2 November 2016

Forbidden Fruit

You may have seen headlines in the press in August “Apple tells mourning father to get court order to access late son’s music, photos and ‘memories’”.

The case relates to young man of 20, Morgan Hehir, who was murdered in an unprovoked attack, while out on a Halloween night last year.

Apple said that, due to strict privacy laws, it could not hand over the data to the Hehir family without legal authority. Apple argued, perhaps not unfairly, that some Apple customers may not want their private data transferred to other people, even upon their death; and that therefore Apple could not override password protected data. Apple said that it was not for them to make the decision.

A Grant of Probate of a Will (or Grant of Letters of Administration, where there is no Will) is a Court Order, but that wasn’t specific enough for Apple.

Morgan’s father, Colin was told it wasn’t a legal matter and the Information Commissioner said it wasn’t a data protection issue. Colin pointed out that Morgan owned the computer and the data and that Apple owned only the access.

It is a fair argument that not necessarily everyone would want their executors and/or family to have access to all their private data in the event of their death. Some things are best kept secret and taken to the grave!

On the basis that ‘prevention is better than cure’, what steps should be taken to prevent such a situation arising?

First, the obvious answer; which is to keep the relevant passwords, not just for Apple, but for all online matters such as bank accounts, utilities etc somewhere able to be accessed upon death or incapacity. Several of my clients have already done so using the old-fashioned method of a hard copy letter stored in our strongroom along with their Wills, Deeds and Powers of Attorney.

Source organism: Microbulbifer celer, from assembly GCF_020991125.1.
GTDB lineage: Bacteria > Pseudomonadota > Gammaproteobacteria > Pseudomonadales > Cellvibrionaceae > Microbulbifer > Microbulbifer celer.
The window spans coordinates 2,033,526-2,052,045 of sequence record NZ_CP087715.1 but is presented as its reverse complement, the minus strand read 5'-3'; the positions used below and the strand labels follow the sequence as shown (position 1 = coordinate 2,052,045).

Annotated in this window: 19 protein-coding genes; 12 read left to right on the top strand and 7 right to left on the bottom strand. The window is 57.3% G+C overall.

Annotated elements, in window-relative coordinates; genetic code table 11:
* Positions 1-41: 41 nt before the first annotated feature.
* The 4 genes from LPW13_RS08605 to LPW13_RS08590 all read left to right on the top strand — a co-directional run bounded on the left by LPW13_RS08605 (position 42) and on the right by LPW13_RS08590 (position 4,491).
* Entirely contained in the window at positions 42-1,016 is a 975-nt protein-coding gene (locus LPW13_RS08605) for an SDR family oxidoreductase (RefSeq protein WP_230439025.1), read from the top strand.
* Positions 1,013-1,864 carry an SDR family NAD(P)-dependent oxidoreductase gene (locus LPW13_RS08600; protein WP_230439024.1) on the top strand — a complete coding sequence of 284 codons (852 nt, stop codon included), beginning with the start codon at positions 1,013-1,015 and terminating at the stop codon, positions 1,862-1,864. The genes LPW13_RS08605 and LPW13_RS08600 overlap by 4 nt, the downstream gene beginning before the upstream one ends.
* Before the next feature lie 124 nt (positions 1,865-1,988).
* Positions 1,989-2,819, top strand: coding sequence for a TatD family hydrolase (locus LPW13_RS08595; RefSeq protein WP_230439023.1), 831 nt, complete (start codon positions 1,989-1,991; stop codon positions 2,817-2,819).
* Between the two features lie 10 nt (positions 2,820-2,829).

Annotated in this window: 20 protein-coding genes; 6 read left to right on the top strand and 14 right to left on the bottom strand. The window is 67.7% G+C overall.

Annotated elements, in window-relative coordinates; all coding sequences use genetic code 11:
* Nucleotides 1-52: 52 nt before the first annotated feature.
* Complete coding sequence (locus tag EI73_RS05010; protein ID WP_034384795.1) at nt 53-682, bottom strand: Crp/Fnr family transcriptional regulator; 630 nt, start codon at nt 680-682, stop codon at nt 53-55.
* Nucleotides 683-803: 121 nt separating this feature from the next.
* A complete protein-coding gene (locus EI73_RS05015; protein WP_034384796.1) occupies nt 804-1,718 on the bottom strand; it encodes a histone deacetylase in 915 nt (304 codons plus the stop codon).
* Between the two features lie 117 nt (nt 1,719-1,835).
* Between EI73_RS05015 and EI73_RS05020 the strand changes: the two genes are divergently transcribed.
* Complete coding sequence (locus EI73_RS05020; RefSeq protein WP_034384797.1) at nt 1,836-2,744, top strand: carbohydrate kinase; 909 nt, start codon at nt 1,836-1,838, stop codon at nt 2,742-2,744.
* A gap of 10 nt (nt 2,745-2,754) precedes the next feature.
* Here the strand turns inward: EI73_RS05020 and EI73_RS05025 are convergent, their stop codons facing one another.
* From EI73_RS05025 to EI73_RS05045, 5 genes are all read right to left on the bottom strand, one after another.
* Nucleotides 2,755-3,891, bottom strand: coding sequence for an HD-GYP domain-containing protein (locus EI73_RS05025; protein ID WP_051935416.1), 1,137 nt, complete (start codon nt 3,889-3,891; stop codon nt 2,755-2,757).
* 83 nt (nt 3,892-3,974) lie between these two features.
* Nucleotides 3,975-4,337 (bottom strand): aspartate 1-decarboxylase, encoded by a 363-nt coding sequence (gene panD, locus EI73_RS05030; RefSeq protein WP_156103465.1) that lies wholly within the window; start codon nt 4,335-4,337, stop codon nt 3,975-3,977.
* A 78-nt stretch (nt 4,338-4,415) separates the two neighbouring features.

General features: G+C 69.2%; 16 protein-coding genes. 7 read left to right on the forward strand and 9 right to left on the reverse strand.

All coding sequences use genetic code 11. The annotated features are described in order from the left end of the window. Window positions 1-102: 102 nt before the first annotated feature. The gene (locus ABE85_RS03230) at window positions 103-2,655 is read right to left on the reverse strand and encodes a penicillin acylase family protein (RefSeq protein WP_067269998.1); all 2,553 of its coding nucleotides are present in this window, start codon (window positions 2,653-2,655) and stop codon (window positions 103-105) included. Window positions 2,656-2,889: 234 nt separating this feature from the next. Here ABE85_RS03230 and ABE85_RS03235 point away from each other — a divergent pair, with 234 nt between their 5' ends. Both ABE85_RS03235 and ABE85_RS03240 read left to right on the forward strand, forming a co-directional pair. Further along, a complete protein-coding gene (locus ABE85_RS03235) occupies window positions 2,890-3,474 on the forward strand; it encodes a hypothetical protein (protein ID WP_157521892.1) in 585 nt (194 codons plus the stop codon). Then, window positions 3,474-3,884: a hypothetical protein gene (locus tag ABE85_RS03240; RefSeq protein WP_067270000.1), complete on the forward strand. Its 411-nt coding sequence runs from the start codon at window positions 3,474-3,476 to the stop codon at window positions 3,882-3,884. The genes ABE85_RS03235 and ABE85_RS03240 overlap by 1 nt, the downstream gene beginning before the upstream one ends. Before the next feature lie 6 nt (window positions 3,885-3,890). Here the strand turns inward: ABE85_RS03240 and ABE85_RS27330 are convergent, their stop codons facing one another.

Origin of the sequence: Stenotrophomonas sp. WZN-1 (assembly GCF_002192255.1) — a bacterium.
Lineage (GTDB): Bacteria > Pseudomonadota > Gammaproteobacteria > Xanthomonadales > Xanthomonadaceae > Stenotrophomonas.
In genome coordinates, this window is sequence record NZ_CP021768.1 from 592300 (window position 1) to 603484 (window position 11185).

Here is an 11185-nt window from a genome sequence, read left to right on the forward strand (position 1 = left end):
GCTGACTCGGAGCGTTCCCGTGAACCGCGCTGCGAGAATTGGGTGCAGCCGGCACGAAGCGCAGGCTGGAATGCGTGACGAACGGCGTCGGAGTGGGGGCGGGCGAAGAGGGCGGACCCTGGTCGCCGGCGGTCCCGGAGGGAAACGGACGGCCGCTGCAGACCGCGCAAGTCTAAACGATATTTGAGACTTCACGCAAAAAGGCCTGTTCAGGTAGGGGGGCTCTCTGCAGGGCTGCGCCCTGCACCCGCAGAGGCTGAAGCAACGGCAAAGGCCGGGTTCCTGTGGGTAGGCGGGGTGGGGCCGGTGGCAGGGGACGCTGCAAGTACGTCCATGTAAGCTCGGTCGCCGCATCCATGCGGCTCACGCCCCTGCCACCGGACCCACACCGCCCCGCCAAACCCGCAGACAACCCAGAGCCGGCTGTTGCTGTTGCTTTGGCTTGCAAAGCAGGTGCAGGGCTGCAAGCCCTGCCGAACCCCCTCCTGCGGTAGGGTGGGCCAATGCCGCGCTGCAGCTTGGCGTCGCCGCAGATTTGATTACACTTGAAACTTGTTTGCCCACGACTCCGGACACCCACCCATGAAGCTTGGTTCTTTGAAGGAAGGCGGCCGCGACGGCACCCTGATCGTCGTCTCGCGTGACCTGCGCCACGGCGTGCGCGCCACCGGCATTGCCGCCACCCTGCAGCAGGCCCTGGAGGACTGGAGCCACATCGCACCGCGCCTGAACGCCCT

Secondly, another option, which I am yet to put into being, is a specific statement in the Will and/or Lasting Power of Attorney authorising the release to the executor/attorney of all encrypted data and ordering all providers to grant their executors full access to it.

Best practice would be to do both.

It is doubtful that Morgan, age 20, who died so tragically and suddenly, and who worked as a hospital clerk, but moonlighted as a graffiti artist and musician, was someone who would have made a Will. Apple’s attitude is, however, food for thought for the rest of us.

This article aims to supply general information, but it is not intended to constitute advice.  Every effort is made to ensure that the law referred to is correct at the date of publication and to avoid any statement which may mislead.  However no duty of care is assumed to any person and no liability is accepted for any omission or inaccuracy.  Always seek our specific advice.

Article by Miranda Marshall.

This article aims to supply general information, but it is not intended to constitute advice.  Every effort is made to ensure that the law referred to is correct at the date of publication and to avoid any statement which may mislead.  However no duty of care is assumed to any person and no liability is accepted for any omission or inaccuracy.  Always seek our specific advice.

X
logologologologologologo